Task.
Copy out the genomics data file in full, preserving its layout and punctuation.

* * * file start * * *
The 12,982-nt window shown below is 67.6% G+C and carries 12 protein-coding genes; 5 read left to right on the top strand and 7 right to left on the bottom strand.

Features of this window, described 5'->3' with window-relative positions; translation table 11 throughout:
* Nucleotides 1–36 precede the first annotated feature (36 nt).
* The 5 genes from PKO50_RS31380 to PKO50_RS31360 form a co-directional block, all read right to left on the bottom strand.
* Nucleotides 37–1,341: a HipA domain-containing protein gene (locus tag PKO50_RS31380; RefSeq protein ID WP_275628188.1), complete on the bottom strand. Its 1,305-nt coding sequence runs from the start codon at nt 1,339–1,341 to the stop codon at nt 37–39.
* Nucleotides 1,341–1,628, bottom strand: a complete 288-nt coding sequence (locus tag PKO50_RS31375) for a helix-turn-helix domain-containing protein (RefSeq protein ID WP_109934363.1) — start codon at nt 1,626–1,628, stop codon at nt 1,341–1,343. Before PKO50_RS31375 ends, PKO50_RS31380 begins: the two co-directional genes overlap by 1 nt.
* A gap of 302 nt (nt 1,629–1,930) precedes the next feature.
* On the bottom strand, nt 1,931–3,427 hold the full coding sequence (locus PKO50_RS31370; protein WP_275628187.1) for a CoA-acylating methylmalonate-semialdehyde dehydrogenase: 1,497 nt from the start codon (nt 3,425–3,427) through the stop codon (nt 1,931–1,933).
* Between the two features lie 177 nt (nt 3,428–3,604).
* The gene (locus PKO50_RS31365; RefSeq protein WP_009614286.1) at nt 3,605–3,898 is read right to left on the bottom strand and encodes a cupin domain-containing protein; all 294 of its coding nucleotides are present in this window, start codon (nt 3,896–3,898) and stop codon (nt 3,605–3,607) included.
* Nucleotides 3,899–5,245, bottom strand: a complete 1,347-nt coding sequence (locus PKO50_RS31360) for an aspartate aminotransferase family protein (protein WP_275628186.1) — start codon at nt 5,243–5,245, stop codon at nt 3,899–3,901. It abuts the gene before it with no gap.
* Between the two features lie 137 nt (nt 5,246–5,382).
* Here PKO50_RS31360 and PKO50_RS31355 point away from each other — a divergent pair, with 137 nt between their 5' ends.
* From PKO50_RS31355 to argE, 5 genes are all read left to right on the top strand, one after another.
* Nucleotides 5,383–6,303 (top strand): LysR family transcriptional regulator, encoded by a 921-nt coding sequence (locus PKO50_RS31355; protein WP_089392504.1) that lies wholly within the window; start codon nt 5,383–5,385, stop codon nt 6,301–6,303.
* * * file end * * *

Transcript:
The 12,982-nt window shown below is 67.6% G+C and carries 12 protein-coding genes; 5 read left to right on the top strand and 7 right to left on the bottom strand.

Features of this window, described 5'->3' with window-relative positions; translation table 11 throughout:
* Nucleotides 1–36 precede the first annotated feature (36 nt).
* The 5 genes from PKO50_RS31380 to PKO50_RS31360 form a co-directional block, all read right to left on the bottom strand.
* Nucleotides 37–1,341: a HipA domain-containing protein gene (locus tag PKO50_RS31380; RefSeq protein ID WP_275628188.1), complete on the bottom strand. Its 1,305-nt coding sequence runs from the start codon at nt 1,339–1,341 to the stop codon at nt 37–39.
* Nucleotides 1,341–1,628, bottom strand: a complete 288-nt coding sequence (locus tag PKO50_RS31375) for a helix-turn-helix domain-containing protein (RefSeq protein ID WP_109934363.1) — start codon at nt 1,626–1,628, stop codon at nt 1,341–1,343. Before PKO50_RS31375 ends, PKO50_RS31380 begins: the two co-directional genes overlap by 1 nt.
* A gap of 302 nt (nt 1,629–1,930) precedes the next feature.
* On the bottom strand, nt 1,931–3,427 hold the full coding sequence (locus PKO50_RS31370; protein WP_275628187.1) for a CoA-acylating methylmalonate-semialdehyde dehydrogenase: 1,497 nt from the start codon (nt 3,425–3,427) through the stop codon (nt 1,931–1,933).
* Between the two features lie 177 nt (nt 3,428–3,604).
* The gene (locus PKO50_RS31365; RefSeq protein WP_009614286.1) at nt 3,605–3,898 is read right to left on the bottom strand and encodes a cupin domain-containing protein; all 294 of its coding nucleotides are present in this window, start codon (nt 3,896–3,898) and stop codon (nt 3,605–3,607) included.
* Nucleotides 3,899–5,245, bottom strand: a complete 1,347-nt coding sequence (locus PKO50_RS31360) for an aspartate aminotransferase family protein (protein WP_275628186.1) — start codon at nt 5,243–5,245, stop codon at nt 3,899–3,901. It abuts the gene before it with no gap.
* Between the two features lie 137 nt (nt 5,246–5,382).
* Here PKO50_RS31360 and PKO50_RS31355 point away from each other — a divergent pair, with 137 nt between their 5' ends.
* From PKO50_RS31355 to argE, 5 genes are all read left to right on the top strand, one after another.
* Nucleotides 5,383–6,303 (top strand): LysR family transcriptional regulator, encoded by a 921-nt coding sequence (locus PKO50_RS31355; protein WP_089392504.1) that lies wholly within the window; start codon nt 5,383–5,385, stop codon nt 6,301–6,303.